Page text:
The year 2020 has created such a downward emotional spiral that everyone keeps trying to guess what will go wrong next. January seemed to take forever, and then February added tension and whispers of problems. March brought the COVID-19 pandemic to our doorstep, and April ushered in all its consequences. Just when everyone had absorbed the immediate impact of the economic devastation created by government mandate in response to the pandemic, social unrest, rioting, and general anarchy invaded the streets of our cities. As CDC guidelines shifted on a tremendous learning curve week to week, tensions skyrocketed further. Decades-long friendships disintegrated over the question of wearing masks. Christians began questioning one another’s integrity based upon varied responses to health orders and government recommendations. Before long, cancel culture emerged with a vengeance, indiscriminately attacking statues, traditions, and anything else that held some attachment to the past. Then, still reeling from the incessant drumming of partisans eager to make some point, the pandemic numbers surged followed by summer hurricane season. (That is to say nothing of murder hornets!) Sporting events have returned but with constant reminders that life is different. The hospitality industry has only begun to feel the devastation, while the airline industry limps along, just trying to survive. The fact that all this has occurred during a major election cycle seems only fitting. That may sound like a lot of negativity in a small amount of space, but it should lead us to an important perspective. Despite how much this year has changed our lives temporarily, more than anything, it should strengthen our resolve to find ways to overcome its challenges and make the future brighter than the past.
Some people treat all of the problems we have experienced as an opportunity to take advantage of others, prey on their vulnerabilities and insecurities, and force them to capitulate or at least to compromise on their principles. For these the Proverbs offer an important reminder: “Do not lie in wait, O wicked man, against the dwelling of the righteous; Do not plunder his resting place; For a righteous man may fall seven times And rise again, But the wicked shall fall by calamity” (Prov. 24:15-16). No matter how difficult an economic downturn might prove to be, no matter how immoral society might become, and no matter how dangerous the world is, the righteous can rise again. Laws may change, and injustice might prevail, but the righteous can rise again. Evil may seem invincible in the moment, but it is self-destructive in the end. “Do not fret because of evildoers, Nor be envious of the wicked; For there will be no prospect for the evil man; The lamp of the wicked will be put out” (Prov. 24:19-20). So many Christians have placed their hope in politics and economics instead of in Jesus Christ. The LORD sent problems and plagues to Israel on many occasions to persuade them to return to Him. And while such a divine decree for today does not exist, the eternal call of the gospel—with its good news and hope—always will.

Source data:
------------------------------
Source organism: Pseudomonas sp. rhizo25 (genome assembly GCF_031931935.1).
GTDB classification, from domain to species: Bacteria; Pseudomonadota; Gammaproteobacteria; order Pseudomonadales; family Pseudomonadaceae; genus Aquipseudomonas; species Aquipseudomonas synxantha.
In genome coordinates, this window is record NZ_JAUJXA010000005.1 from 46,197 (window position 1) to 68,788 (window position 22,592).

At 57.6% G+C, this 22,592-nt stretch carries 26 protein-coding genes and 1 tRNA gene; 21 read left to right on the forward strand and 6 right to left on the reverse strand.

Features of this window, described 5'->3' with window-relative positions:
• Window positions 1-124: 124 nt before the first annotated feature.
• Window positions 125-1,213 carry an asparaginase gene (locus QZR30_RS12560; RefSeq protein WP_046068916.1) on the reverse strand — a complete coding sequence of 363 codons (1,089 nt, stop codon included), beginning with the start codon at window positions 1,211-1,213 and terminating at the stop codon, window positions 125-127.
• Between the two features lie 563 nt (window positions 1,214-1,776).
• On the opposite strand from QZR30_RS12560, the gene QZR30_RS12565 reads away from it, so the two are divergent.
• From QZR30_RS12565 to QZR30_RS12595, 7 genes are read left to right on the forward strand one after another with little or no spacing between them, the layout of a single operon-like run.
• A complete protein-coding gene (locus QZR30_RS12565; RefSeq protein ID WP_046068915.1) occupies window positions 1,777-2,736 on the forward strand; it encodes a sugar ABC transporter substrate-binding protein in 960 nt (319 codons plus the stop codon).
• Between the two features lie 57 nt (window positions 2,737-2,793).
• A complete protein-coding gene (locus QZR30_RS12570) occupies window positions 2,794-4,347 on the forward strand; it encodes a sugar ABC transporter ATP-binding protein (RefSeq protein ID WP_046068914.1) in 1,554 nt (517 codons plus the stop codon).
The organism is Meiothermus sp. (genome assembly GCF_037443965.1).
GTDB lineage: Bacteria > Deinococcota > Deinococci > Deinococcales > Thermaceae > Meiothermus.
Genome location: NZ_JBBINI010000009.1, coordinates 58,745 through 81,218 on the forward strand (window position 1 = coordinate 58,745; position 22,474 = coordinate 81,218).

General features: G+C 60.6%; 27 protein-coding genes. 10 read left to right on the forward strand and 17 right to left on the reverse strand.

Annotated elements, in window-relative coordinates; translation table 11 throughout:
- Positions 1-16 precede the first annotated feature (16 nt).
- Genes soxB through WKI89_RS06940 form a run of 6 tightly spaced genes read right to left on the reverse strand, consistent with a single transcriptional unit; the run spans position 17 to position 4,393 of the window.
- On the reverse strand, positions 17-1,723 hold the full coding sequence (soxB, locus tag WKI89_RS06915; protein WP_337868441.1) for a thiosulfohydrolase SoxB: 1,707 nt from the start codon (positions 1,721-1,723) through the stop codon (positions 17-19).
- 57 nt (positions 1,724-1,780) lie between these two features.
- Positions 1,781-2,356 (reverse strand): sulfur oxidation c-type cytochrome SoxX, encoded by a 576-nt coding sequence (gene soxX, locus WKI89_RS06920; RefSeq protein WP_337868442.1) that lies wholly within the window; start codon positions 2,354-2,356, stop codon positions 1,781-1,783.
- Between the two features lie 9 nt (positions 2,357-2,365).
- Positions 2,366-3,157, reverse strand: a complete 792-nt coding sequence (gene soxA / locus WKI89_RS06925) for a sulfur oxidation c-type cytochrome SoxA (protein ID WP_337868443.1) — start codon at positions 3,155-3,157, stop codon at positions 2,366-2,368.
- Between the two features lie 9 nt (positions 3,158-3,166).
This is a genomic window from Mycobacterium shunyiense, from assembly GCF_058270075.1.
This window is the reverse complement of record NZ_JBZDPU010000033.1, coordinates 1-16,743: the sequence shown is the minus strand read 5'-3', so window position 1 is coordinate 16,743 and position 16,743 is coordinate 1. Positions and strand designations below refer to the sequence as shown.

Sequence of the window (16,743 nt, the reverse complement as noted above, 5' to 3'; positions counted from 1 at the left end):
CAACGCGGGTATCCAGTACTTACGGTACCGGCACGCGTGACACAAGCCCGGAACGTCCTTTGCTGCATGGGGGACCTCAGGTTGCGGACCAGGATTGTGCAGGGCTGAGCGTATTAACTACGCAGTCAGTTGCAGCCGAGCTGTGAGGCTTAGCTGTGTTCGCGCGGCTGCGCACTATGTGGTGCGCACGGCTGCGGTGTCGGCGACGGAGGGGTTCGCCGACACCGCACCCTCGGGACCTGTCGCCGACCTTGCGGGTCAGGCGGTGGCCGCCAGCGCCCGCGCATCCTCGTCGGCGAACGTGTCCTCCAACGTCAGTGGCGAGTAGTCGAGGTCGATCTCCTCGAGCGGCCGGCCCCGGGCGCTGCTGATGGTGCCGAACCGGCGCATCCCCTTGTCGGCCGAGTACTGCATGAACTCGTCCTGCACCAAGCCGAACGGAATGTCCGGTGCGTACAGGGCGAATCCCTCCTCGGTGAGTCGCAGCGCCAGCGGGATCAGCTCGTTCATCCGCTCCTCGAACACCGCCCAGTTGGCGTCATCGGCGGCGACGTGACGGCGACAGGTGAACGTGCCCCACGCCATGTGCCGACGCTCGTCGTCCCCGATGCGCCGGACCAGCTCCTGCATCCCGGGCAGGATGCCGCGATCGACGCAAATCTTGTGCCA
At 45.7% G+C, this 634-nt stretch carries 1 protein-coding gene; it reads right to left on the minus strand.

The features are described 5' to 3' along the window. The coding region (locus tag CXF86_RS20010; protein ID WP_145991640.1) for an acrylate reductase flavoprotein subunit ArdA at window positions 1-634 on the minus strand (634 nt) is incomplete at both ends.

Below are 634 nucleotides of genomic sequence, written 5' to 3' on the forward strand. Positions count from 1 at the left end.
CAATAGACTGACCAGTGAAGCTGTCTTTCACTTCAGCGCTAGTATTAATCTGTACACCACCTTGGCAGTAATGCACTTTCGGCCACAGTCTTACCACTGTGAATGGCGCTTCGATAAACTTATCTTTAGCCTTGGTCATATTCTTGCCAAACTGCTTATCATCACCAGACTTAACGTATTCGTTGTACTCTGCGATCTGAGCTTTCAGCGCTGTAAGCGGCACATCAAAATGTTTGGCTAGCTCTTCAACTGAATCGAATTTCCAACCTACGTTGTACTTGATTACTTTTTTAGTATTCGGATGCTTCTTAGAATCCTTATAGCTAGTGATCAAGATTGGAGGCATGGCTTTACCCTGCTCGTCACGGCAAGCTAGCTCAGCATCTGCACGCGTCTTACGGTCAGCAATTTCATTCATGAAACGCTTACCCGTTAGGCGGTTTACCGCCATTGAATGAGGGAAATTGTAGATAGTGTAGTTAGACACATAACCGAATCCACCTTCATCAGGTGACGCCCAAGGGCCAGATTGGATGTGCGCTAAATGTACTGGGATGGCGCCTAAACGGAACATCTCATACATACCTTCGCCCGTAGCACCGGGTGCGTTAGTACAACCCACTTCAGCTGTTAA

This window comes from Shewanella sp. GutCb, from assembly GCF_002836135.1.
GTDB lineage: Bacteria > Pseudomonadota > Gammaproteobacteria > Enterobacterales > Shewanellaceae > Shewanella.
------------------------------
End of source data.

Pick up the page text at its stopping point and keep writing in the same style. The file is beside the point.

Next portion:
The year 2020 may indeed define itself as a year of calamity, but it should never define God’s people. Unfortunately, many have allowed the challenges of the moment to become the mindset of the future. When this happens we begin doing less for God rather than more. We begin closing ourselves off from people rather than opening up to them. We begin accepting the limitations imposed by Satan for the moment and fail to appreciate the blessings offered by God in the future. We need to learn the value of resilience. We should not simply hope to return to how things were; we should immediately begin planning on how to make them better than they were. We ought to accept the reality of the moment by meeting it headlong with the faith of eternity. As I write, we likely have a number of dark days ahead of us. But, my friends, if we will not just stay strong but rather determine to emerge stronger, we can still live every day with vigor and purpose until the time that the light shines around us once again. In the meantime, remember this, “If you faint in the day of adversity, Your strength is small” (Prov. 24:10). Therefore, “Be strong and of good courage; do not be afraid, nor be dismayed, for the LORD your God is with you wherever you go” (Jsh. 1:9).